Tuesday, April 15, 2008

Family Matters:
Fathering for Luxury and Necessity



--Feature: "Fathering the Family w/Rich Givens"--

As fathers, it isn’t always our first thought to sublimate our desires or alter our way of life to suit our children. We are taught to provide and focus on success defined in ways that aren’t necessarily consistent with our children’s simple needs.

A powerful emotional moment changed my perspective.

My daughter stood at the open door, wailing. Her beautiful eyes were filled with tears, and she reached towards me frantic and hysterical. She was terrified at the thought of us leaving her behind with this stranger. Only one year old, she couldn’t understand our motivations. She just wanted her mommy and daddy. Still, we left our child at the daycare provider’s home and drove away, towards work and responsibility.

People are certainly busy. Fancy houses, twin cars, cable TV, and cell phones all cost money. We exchange our time and our labor for them. This is a lifestyle many of us feel compelled to seek, and I was not immune. My desire to meet my daughter’s needs led me to ask a few questions. What is the difference between a necessity and a luxury? How much is enough? Was the trade I was making a good one?

The answer for me was no. I made a vow to be an advocate for my child. I resolved that I would not be the cause of insecurity or a source of disappointment. Innocence deserves better. Little ones are helpless, subject to forces they can neither understand nor control. They seek security and protection, and we must give it to them. Children have instinctive fears. One of the most primal is a fear of separation from their parents.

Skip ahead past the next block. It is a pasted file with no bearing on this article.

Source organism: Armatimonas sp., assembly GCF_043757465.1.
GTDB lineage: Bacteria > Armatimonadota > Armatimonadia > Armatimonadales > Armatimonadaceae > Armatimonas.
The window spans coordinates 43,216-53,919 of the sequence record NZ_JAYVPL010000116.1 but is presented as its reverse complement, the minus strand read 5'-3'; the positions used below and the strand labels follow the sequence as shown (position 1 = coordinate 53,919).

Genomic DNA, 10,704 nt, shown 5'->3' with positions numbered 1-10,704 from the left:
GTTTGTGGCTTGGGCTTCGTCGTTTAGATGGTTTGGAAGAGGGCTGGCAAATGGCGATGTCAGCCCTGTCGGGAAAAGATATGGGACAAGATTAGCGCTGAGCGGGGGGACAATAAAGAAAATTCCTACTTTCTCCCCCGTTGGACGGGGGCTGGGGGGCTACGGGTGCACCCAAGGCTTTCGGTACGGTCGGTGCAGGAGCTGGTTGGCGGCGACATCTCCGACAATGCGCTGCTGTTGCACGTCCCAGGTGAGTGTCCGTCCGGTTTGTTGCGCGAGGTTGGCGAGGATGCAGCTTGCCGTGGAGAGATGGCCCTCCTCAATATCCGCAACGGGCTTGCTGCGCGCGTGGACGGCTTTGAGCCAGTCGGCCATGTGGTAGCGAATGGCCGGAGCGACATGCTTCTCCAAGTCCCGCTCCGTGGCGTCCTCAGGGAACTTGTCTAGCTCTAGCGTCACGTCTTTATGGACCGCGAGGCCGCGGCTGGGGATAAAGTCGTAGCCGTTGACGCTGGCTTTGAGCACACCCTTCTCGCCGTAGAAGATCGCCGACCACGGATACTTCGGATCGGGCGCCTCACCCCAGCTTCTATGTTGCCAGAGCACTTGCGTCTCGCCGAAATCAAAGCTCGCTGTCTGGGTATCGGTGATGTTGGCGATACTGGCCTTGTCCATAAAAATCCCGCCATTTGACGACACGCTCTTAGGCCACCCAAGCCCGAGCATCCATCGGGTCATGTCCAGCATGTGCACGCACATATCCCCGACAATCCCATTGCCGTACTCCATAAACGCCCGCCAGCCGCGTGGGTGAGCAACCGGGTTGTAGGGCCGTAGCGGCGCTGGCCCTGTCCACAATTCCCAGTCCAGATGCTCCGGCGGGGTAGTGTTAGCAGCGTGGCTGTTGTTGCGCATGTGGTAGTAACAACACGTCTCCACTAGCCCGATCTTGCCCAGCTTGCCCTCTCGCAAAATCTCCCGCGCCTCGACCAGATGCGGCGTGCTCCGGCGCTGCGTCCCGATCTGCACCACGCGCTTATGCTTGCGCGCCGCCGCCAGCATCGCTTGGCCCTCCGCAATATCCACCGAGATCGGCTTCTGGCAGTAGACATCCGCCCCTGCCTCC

As I listened to my daughter cry, my heart stretched and bent. I realized that parents also have instincts. I wanted to be with her as much as she wanted to be with me. I ached to protect her, to calm her fears and restore comfortable order to her world. I chose to spend more time at home, though it impacted us financially. I chose work that was more flexible and friendly to family life. We lived a bit simpler. We had fewer expensive things. We survived

My daughter and I spent countless days playing together. We walked the malls, climbed the jungle gyms, bounced the bouncy balls, and brushed the dolly’s hair. We raced the duckies around the bathtub, snuggled down for naps, read our stories, and danced with wild abandon to old songs. Our relationship bloomed.

Eventually I started my own business. It hasn’t always been easy, but the rewards of being there for my family are well worth it.

It’s been a decade since that teary toddler moment. Our family has changed and grown. My wife and I now work together from home so one of us is always there, available to our children. We deal with the inevitable ups and downs with an understanding that we do what we do for a reason. Our children will only be young for a short while, so we prioritize them. For their part, our kids seem secure and confident in themselves and in our family.

I am thrilled to be present. I have been there for all of the important developments and firsts in my children’s lives. I will be there for the ones that lie ahead. Each moment is priceless.


Rich Givens is Co-Founder of Primal Parenting Magazine, a revolutionary new publication seeking to educate and empower families. For more information on Primal Parenting Magazine go to www.primalparentingmagazine.com



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